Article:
While walking around your grocery store, you may notice a new frozen case filled with colorful, cold dollops. Your curiosity is piqued, and you lean over to investigate this new addition to your neighborhood store. “Mochi ice cream,” you read aloud.
“I’ve never heard of that, but they sure do look cute!” You then peruse the unusual flavor combinations of lychee, green tea and red bean paste. Even though you’re a vanilla and chocolate ice cream fan, you pop a few into your cart, looking forward to trying this new flavor and texture combination.
By trying mochi ice cream, you’re peeking into a window of Japanese culinary history that extends far beyond frozen grocery store treats.
History of Mochi
When you read the phrase “mochi ice cream,” you may assume that mochi is the ice cream itself. However, mochi is the sweet rice dough that surrounds the ice cream, and it has appeared in Japanese cuisine for hundreds of years. Mochi is eaten as a treat around the start of the new year (Mochitsuki), and it works well in both sweet and savory dishes.
During the Heian period (794-1185), the laborious process of creating mochi began with soaking the rice overnight, and then steaming and pounding the rice until it was smooth. The goal in eating the mochi was hope for good teeth and bones during the new year, since it was often tough to chew.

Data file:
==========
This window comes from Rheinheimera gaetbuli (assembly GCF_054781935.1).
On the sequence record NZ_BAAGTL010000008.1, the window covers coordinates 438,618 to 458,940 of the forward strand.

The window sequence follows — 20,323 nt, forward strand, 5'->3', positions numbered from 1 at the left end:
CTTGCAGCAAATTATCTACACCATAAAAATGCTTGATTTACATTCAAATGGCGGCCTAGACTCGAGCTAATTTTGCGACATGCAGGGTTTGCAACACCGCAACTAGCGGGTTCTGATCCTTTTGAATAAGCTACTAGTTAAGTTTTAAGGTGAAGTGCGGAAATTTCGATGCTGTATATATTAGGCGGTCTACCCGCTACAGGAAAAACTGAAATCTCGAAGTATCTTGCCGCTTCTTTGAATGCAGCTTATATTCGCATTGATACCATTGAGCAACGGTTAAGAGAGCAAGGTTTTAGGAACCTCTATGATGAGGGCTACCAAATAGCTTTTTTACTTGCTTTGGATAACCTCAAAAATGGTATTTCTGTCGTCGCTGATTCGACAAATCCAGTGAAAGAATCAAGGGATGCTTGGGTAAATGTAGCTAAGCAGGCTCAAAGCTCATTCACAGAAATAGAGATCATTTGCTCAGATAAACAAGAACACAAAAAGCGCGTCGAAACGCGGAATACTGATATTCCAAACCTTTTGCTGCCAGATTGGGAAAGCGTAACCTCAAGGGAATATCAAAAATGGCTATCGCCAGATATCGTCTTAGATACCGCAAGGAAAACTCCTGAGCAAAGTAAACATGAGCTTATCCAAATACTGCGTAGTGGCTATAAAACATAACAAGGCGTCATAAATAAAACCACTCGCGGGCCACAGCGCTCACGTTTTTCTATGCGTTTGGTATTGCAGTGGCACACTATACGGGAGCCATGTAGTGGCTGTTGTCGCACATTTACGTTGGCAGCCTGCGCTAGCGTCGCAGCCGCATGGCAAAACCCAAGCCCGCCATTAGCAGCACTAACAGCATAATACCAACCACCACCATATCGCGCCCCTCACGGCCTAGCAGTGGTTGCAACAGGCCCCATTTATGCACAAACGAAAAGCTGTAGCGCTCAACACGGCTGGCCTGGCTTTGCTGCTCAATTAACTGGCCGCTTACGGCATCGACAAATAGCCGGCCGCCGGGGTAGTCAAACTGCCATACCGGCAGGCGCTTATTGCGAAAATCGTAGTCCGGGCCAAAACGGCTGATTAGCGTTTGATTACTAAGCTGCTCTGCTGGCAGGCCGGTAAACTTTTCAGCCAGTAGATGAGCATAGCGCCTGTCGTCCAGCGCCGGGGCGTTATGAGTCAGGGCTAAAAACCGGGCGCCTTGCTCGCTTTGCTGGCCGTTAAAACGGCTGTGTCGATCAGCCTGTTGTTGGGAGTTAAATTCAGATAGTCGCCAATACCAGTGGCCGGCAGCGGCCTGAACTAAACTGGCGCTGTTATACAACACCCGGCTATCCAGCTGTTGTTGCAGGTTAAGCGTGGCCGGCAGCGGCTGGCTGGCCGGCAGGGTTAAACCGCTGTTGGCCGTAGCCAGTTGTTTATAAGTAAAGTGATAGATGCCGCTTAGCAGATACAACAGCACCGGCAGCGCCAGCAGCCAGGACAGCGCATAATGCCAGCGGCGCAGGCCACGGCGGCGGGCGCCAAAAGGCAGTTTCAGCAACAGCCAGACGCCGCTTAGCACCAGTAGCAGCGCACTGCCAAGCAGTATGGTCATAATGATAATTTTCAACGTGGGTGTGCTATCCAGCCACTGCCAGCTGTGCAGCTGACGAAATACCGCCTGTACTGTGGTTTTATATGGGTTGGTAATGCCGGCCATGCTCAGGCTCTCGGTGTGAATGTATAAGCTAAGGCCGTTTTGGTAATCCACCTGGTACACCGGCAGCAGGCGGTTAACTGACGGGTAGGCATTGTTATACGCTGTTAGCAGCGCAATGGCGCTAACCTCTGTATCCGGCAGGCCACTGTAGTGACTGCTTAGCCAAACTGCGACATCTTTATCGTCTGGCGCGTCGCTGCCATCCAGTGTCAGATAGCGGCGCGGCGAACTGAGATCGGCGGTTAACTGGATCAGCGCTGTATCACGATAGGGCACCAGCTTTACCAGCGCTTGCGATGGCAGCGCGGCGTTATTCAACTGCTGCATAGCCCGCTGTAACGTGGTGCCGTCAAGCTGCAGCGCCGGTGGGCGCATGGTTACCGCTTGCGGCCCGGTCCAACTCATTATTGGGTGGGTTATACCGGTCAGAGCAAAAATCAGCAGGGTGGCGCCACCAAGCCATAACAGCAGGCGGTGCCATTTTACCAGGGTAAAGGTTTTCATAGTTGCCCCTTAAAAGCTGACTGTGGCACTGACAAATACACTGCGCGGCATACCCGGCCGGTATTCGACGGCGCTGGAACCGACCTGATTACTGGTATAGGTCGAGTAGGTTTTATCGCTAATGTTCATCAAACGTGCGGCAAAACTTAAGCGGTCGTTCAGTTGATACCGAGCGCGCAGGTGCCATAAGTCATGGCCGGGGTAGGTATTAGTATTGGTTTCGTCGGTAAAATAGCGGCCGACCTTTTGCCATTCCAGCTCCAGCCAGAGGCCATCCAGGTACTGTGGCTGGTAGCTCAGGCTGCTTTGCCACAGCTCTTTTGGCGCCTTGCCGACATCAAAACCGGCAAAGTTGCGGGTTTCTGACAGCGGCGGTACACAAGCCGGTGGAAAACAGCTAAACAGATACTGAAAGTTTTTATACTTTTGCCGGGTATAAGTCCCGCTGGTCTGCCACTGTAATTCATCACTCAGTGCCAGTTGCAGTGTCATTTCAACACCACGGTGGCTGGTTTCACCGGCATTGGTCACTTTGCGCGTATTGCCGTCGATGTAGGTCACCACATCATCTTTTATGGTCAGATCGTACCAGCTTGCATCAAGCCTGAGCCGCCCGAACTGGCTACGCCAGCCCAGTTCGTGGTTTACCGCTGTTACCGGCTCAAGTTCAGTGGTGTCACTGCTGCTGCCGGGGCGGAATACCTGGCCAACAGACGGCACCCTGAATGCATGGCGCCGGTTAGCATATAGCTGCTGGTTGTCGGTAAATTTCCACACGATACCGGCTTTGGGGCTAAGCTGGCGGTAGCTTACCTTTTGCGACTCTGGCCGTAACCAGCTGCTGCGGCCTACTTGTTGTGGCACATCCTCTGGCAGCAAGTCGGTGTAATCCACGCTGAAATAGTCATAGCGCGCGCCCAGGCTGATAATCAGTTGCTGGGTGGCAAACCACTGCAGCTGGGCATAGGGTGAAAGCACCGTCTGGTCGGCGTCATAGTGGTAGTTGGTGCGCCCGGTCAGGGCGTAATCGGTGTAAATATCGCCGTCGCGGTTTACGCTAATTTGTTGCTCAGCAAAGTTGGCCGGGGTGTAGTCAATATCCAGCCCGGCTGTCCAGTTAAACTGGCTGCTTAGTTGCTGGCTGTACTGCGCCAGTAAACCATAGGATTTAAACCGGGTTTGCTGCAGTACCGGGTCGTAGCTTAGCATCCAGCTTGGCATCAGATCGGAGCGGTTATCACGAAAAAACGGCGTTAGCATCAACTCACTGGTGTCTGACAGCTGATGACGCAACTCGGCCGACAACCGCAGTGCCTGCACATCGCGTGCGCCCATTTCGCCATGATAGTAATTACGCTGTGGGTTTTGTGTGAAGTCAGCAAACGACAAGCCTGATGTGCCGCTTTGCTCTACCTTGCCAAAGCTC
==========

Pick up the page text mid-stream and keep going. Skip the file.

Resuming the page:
Mochi Ice Cream
Even though mochi has been around for hundreds of years, mochi ice cream is a relatively new invention. Businesswoman Frances Hashimoto and her husband, Joel Friedman, first introduced this sweet treat in 1994 at their L.A.-based Japanese bakery called Mikawaya.
It was during the city’s 1984 summer Olympic run that Joel traveled to Japan to escape the sweltering crowds. Here was where he brainstormed putting bite-sized pieces of ice cream inside mochi. He then worked to perfect this recipe until it debuted in Mikawaya 10 years later. The unique item was a runaway success. Today, it continues to grow in popularity as more consumers are exposed to this delicious, bite-sized delicacy.
More Than Just an Ice Cream!
Since mochi is essentially glutinous, chewy rice, it can be used in either sweet or savory dishes. Here are some ways to incorporate mochi into your culinary rotation:
The perfect consistency for a savory snack or lightly sweet treat, depending on what seasoning is sprinkled on top.
2. Sakura Cherry Blossom
This stunning dish’s pretty pink color evokes the cherry blossoms that bear its name. Perfect for a springtime dessert.
3. Sweet Potato
Savory and sweet snacks hit all the right notes with this sweet potato mochi. Sweet potatoes are in season during the colder months, so this one makes a great wintertime snack. Bet you can’t eat just one!
4. Strawberry Cream
Fresh strawberries hit most local markets in May and June, so this sweet creamy mochi is an excellent way to highlight seasonal fruit.
Mochi is a versatile and unique ingredient in Japanese cuisine, and one that is now getting its proper due thanks to its newest iteration as a frozen treat.